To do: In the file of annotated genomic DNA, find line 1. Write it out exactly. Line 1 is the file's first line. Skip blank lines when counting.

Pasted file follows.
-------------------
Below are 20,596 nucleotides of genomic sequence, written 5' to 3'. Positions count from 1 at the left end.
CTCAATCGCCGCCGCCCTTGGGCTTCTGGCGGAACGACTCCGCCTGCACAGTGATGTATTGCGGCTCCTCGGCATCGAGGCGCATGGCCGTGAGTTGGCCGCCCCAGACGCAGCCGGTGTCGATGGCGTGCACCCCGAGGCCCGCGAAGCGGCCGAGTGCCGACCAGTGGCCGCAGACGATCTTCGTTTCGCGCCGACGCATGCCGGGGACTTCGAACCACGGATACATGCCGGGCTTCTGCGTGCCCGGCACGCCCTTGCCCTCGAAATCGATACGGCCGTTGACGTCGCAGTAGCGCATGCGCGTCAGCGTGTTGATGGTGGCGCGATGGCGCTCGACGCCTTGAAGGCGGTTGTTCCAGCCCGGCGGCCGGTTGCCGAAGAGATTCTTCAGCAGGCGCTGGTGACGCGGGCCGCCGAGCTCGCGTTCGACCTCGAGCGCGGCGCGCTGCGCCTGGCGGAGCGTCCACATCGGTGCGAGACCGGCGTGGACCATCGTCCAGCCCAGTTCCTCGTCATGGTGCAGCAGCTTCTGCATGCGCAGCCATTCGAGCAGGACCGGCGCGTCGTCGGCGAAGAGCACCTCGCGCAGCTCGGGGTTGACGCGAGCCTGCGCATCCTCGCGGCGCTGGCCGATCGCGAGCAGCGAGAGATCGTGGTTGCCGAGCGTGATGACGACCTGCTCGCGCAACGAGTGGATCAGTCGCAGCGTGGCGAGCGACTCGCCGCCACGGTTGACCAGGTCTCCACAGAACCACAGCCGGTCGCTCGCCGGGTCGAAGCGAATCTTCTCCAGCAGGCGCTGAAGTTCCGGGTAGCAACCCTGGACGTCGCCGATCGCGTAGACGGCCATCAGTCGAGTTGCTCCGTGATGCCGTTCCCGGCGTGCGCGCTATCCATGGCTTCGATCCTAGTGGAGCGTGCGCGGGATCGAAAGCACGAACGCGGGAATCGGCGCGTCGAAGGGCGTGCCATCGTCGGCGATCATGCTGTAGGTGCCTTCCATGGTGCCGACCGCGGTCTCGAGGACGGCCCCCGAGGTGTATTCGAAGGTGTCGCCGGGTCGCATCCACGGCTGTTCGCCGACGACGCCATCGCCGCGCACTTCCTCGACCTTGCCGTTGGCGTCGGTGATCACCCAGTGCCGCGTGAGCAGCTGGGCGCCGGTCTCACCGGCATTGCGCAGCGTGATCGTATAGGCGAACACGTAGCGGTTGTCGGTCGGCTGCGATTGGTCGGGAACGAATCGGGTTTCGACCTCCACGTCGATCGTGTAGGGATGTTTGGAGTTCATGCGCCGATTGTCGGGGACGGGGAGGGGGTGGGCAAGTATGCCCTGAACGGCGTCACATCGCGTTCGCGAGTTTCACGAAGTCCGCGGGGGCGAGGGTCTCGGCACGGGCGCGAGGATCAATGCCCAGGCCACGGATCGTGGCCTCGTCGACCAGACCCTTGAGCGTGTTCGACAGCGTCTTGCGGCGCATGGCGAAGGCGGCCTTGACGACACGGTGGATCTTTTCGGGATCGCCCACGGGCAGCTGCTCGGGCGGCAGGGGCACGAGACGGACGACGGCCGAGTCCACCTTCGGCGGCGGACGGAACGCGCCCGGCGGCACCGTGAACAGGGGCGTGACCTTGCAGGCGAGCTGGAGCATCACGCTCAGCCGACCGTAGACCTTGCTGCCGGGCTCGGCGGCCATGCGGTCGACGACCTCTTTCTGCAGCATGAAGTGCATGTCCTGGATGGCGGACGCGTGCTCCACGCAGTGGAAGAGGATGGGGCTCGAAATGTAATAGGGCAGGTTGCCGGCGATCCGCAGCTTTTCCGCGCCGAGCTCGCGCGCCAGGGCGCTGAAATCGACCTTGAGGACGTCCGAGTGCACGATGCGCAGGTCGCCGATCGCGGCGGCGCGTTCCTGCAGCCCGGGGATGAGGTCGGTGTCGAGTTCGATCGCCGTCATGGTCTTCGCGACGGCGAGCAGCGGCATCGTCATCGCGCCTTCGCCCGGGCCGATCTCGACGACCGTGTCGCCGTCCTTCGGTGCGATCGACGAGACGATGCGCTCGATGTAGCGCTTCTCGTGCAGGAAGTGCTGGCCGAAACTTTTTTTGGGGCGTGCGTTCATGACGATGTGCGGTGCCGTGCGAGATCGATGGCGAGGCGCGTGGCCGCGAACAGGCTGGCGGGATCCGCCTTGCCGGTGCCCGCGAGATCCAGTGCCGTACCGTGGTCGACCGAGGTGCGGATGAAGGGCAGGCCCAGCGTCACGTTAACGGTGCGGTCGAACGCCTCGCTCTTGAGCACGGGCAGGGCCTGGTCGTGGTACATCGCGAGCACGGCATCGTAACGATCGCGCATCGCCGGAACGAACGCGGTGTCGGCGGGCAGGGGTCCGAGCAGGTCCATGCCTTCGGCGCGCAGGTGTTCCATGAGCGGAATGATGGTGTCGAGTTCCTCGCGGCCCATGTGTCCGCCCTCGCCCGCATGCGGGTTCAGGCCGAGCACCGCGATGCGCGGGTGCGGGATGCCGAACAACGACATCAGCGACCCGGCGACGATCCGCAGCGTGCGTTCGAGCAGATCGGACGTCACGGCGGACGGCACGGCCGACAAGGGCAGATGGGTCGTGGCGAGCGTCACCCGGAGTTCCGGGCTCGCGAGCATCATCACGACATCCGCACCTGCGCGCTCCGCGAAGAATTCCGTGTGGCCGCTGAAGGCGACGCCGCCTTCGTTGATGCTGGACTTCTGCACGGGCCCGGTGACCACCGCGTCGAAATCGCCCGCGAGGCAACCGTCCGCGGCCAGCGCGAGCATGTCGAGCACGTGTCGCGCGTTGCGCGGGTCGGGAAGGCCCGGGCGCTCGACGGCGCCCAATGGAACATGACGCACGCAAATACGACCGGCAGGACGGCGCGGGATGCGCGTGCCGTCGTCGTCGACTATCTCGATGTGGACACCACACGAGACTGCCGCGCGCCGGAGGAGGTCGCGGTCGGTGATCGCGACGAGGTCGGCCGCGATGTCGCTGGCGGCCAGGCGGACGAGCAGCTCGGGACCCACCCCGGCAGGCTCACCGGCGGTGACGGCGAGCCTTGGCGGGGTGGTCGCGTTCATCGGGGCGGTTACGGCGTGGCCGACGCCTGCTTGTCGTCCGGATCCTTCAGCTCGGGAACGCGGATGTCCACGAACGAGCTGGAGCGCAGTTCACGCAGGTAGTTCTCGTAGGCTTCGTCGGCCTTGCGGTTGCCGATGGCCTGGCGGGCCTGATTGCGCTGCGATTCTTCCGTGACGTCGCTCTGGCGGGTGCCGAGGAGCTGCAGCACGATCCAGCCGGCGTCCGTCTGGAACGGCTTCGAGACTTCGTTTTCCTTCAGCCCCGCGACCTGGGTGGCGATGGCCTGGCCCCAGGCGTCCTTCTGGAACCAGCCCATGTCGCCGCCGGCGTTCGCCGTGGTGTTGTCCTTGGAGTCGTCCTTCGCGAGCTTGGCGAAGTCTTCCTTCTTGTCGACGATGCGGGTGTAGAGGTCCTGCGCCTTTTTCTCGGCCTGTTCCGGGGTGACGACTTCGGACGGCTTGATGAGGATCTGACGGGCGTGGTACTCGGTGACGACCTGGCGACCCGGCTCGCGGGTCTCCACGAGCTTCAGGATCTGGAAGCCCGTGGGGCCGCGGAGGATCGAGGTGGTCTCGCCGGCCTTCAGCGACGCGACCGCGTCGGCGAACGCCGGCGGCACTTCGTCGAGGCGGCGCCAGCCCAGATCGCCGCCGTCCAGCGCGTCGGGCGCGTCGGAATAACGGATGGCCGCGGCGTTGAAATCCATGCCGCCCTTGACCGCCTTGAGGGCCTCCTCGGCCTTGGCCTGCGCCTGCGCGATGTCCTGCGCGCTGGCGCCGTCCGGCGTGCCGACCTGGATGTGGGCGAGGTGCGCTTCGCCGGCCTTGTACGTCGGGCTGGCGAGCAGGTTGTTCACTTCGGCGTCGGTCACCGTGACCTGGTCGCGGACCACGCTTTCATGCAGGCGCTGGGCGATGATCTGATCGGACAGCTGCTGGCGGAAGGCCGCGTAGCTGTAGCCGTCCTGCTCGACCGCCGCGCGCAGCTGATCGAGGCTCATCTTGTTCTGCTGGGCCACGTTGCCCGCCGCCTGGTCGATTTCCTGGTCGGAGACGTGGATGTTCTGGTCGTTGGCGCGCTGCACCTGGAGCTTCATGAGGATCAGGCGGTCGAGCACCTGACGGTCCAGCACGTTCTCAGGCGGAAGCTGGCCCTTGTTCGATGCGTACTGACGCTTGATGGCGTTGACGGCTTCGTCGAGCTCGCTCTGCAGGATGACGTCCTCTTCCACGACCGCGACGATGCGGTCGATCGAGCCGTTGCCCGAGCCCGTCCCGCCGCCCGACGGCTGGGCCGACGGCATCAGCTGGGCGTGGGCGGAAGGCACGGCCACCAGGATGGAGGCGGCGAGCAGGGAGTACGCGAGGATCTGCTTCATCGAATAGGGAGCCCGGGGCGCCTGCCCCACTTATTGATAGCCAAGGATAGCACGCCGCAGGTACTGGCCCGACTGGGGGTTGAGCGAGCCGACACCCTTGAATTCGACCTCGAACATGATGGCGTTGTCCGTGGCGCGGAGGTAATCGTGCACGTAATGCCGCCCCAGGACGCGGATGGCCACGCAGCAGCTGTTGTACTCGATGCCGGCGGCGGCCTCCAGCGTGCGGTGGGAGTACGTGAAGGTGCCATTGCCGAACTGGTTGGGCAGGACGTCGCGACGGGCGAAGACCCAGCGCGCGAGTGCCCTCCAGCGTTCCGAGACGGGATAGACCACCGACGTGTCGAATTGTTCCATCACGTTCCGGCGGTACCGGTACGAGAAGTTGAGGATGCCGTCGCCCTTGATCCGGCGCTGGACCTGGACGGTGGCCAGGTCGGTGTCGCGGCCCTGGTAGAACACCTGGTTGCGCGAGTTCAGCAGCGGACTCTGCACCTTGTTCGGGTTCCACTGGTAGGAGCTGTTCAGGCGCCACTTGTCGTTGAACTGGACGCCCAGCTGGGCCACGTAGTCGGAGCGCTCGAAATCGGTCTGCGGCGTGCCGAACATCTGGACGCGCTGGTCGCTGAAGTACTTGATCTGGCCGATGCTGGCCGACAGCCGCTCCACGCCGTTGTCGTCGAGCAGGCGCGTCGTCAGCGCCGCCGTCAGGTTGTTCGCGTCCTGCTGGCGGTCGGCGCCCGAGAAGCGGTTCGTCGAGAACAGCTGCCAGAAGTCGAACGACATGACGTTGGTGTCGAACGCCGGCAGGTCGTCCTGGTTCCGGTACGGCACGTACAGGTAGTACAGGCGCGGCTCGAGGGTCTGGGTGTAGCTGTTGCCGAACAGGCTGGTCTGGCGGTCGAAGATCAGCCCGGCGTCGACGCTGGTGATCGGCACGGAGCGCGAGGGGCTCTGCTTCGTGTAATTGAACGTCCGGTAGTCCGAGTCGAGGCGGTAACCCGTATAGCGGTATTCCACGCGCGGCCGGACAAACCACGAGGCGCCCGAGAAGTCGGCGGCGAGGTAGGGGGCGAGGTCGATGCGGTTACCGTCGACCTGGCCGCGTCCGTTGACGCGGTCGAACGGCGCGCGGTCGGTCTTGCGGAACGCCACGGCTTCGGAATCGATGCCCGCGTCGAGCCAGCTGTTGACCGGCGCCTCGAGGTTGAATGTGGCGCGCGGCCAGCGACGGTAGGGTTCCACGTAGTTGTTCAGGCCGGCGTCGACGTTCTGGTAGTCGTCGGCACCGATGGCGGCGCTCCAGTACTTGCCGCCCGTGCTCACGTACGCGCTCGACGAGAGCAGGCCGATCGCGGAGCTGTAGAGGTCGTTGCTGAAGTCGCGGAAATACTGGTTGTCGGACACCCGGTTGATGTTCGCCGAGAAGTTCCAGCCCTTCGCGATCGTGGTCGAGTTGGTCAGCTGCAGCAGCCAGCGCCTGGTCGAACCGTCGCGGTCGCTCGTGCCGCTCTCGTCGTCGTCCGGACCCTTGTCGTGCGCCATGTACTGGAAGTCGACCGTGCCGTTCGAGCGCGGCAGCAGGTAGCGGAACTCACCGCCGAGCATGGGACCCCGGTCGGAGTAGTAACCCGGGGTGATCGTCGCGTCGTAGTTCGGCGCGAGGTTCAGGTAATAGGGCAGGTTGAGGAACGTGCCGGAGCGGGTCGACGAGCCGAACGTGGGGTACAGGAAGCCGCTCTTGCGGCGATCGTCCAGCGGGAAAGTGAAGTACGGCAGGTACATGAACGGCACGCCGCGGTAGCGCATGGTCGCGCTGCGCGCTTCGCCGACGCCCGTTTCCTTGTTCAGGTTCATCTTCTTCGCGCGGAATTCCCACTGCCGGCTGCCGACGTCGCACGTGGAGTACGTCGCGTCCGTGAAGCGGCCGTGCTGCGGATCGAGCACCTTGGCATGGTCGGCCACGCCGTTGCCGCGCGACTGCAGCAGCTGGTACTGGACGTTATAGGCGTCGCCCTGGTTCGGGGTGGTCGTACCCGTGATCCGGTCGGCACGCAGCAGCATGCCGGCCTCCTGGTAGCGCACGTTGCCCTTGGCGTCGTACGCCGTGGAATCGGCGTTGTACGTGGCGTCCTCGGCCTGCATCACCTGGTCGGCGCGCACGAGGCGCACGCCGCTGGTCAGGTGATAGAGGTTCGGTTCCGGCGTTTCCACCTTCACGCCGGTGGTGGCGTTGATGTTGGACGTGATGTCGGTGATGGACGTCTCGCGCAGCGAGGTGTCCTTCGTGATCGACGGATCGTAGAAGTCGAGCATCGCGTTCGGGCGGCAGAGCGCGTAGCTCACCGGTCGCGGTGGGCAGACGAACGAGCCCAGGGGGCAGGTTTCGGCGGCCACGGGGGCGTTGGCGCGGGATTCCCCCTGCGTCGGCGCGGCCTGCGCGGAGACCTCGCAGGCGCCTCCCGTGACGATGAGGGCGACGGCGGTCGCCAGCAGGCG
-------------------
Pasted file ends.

Below are 20,596 nucleotides of genomic sequence, written 5' to 3'. Positions count from 1 at the left end.